After the dotcom bust 20 years ago, there was a shift away from attempts to turn the Internet into a portal owned by a single company (AOL, Yahoo, etc) using incompatible and proprietary tech, in favor of open standards.

This spawned a heydey for things like self-hosted blogs, RSS and XMPP powered by Linux. People rejected lock-in and embraced the benefits and freedom open standards brought. Even Big Tech embraced these standards.

So why did it change? There are a few causes, and this pendulum between open and closed tech is always swinging, but to me the single most important cause was the advent of the smartphone.

Smartphones allowed tech companies to rewrite the rules around standards, software, lock-in and as Big Tech companies all sought to control the new personal computer with rules people would have rejected on their laptops. The rush to control SMS and news portals killed XMPP and RSS, respectively.

Why bring this up now? Because it feels like the pendulum is swinging back toward open standards much like after the first dotcom bust. People (some for the first time) are getting a taste of the benefits of open standards. I think we will see a similar era of open standards and tech on the Internet, at least for awhile. But there will be similar attempts to find ways to embrace and extend these standards and lock people back into portals.

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After people get used to tech without lock-in, companies will need new tech that allows them to rewrite the rules. I suspect VR/AR will be the the technology that will allow companies to lock folks back in. It is the next evolution to make a computer that is even more personal than a smartphone.

This is clearly why Meta is all in on this tech and why Apple is exploring the space as well. Whoever controls this tech controls the portal into the virtual and real world. We will need to be vigilant.

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@kyle So, we need a coalition for an . We need , Software developers and people that want to live there.

@kyle Also reunning services 24/7 with even 99.9% reliability is well beyond most peoples capability, and even if they have the capability do they want to do it? I used to have a full rack in a data center to host Now it's an S3 bucket/Cloudflare. Email is Gmail. I don't want to run all these services and deal with spam/trying to get my email not marked as spam.

Isn't the whole point of IT to automate things and make them more reliable? This tends to lead to consolidation.

@kurtseifried In this discussion I'm talking more about open standards than I am self-hosting. You were able to move your email to Gmail so easily because email is an open standard. You could move sites to S3/CF because of the open web standards the services and browsers communicate with.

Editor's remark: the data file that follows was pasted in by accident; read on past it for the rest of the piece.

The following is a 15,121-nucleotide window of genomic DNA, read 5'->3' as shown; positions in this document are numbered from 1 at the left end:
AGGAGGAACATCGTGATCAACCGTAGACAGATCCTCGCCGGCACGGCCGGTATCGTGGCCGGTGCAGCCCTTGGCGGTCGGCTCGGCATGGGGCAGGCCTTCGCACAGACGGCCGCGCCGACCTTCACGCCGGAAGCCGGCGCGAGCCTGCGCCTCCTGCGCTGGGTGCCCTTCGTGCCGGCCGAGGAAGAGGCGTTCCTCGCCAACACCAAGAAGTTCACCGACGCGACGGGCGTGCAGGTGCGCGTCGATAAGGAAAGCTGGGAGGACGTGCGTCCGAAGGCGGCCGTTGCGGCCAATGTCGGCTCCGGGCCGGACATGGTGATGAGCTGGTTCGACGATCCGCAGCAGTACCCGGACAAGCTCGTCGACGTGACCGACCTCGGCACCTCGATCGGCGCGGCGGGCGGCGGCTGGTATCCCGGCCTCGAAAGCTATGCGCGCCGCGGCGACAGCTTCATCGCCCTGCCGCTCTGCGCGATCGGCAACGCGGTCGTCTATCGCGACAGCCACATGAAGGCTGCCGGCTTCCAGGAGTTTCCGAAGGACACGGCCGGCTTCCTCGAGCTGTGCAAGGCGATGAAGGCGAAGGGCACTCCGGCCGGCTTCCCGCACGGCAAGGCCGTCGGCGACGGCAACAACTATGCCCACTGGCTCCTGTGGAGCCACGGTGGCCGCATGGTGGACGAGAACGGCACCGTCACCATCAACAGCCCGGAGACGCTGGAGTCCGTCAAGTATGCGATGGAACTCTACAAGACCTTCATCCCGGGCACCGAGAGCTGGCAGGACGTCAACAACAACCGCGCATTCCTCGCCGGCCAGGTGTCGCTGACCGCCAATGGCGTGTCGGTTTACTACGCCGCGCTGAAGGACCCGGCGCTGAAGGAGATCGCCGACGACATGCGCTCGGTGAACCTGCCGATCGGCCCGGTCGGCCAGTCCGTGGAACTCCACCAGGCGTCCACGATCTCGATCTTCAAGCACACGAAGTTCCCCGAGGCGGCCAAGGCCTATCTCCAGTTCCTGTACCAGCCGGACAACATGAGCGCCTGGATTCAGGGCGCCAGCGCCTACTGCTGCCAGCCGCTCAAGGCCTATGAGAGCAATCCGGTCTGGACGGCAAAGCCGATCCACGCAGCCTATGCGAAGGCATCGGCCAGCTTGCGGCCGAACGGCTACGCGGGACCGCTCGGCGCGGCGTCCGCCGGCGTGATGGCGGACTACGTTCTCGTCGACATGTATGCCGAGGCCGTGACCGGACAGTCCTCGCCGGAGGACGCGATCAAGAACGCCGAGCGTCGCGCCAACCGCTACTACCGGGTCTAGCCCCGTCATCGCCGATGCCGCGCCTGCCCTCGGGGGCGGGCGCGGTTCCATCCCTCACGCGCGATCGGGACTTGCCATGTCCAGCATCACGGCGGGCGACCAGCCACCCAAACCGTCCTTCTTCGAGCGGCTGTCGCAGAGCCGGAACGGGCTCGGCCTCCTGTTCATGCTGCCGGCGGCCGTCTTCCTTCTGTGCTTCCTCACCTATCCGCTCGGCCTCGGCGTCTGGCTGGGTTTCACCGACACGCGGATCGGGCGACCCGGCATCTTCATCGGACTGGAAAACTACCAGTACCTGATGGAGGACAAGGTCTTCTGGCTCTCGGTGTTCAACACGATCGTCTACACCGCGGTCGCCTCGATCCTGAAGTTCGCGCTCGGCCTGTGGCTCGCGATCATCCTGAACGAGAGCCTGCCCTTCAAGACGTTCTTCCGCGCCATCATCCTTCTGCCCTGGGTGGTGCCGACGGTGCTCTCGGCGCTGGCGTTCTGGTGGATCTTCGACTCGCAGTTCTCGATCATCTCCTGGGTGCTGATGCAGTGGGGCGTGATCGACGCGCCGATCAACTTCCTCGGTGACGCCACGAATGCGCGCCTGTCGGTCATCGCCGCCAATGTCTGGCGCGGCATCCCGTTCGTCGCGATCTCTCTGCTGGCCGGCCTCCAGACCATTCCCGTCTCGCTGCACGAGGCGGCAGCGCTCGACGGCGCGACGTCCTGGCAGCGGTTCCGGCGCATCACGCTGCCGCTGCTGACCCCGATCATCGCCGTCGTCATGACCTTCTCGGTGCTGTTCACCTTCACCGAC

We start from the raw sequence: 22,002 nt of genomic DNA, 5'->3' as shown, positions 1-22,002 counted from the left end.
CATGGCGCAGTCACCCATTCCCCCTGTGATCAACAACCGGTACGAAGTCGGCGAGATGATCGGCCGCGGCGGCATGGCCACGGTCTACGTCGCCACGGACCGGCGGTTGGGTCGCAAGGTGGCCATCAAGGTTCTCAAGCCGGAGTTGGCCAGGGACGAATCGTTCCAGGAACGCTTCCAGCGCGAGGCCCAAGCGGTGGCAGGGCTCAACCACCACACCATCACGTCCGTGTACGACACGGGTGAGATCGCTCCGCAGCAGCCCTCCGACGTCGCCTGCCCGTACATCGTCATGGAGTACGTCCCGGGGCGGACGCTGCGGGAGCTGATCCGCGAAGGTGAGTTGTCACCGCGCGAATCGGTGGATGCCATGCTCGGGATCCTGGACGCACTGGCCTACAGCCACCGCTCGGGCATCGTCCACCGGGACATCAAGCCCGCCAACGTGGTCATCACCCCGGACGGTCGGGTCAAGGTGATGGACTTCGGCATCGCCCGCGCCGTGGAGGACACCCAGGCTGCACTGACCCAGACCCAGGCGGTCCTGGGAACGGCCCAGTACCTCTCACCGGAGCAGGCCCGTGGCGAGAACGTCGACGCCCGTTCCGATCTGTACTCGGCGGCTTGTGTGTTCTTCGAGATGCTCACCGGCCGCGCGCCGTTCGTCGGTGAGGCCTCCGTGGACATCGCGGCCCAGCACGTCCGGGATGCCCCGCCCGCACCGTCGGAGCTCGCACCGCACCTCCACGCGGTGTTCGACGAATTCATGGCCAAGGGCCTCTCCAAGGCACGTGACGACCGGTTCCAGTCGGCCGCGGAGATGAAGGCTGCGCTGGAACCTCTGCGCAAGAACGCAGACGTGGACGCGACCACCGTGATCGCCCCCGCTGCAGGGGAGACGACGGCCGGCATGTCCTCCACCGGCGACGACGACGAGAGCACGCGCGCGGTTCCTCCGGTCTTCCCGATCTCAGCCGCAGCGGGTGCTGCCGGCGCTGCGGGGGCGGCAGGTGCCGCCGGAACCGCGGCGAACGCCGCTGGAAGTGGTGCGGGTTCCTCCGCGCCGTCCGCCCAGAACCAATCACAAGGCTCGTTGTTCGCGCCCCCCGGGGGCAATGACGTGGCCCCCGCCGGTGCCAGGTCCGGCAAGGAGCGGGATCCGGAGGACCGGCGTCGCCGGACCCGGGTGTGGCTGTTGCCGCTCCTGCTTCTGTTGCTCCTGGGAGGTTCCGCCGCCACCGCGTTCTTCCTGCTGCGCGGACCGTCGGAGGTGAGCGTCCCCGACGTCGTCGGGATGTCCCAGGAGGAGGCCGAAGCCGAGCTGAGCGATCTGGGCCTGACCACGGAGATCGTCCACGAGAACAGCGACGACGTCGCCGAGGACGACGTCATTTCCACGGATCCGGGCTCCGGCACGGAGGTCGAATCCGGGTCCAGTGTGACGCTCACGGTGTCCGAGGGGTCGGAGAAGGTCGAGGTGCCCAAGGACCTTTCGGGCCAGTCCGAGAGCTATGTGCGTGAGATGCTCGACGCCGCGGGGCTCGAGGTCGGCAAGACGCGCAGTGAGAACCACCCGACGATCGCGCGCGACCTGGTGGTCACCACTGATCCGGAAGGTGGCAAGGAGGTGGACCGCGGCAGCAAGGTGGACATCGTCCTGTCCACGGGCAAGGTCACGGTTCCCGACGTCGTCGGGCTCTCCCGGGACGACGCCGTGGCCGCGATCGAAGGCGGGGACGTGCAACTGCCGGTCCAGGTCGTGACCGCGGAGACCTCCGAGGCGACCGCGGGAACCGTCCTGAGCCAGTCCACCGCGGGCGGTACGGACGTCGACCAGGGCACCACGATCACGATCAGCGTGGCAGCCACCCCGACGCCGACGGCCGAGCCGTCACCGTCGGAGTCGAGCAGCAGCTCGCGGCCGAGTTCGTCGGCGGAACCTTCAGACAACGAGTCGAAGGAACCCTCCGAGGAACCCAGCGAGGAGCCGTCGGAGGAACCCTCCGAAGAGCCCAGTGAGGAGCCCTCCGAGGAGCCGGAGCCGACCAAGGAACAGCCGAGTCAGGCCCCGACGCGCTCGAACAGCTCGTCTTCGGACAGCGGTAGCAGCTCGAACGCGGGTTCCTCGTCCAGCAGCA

People who are moving to Mastodon have to wholesale rebuild things from scratch because they were moving away from a closed standard. The lock-in and friction to leave a platform to a competitor is by design.

@kyle THat's actually a good point. A specific reason I moved into Gmail is that I could use impasync to get my email in, and out. However now IMAP access requires an application-specific password for gmail users ( and Worksuite can still login, but I'm beginning to wonder how long until IMAP access goes away because "security reasons"? As for Mastodon, it remains to be seen but I assume at leasr a few people are pitching VC's on setting up massive Mastodon communities...

@kurtseifried @kyle OTOH, do we really need 99.9% reliability for a social network instance with a handful of users? or even for email?

sometimes the server I'm on breaks in the middle of the night, the first one who tries to open it in the morning tells one of the people with the relevant Powers, and it gets fixed.

no need for notifications or anything

no need to bring it back up in the middle of the night when nobody is using it anyway, it will get the messages when it goes back up in the morning.

I think it's on at least 95% of the time, and that's more than enough.

@valhalla @kyle Store and forward protocols are different (e.g. email vs web server) and Mastodon definitely lends itself to higher latency/less synchronized communications. But you'll still have to deal with things like running out of disk space, moderation, paying for the domain name, updating software, backups (you want backups right?) and all that. It's non-trivial work.

It's easy to build a table if you own all the woodworking tools and have a garage and build cabinets for a living.

@kurtseifried @valhalla The beauty of open standards, open protocols, and services built on free software is that it provides the option for folks who are able to, to self-host, most can't/won't, so with sufficient demand, others who are able and willing to, can offer their own hosted services to potential customers (either free or for a fee/donations/etc).

The consumer can then choose the service (and service provider) that best serves their needs, ability, and budget, just like with email.

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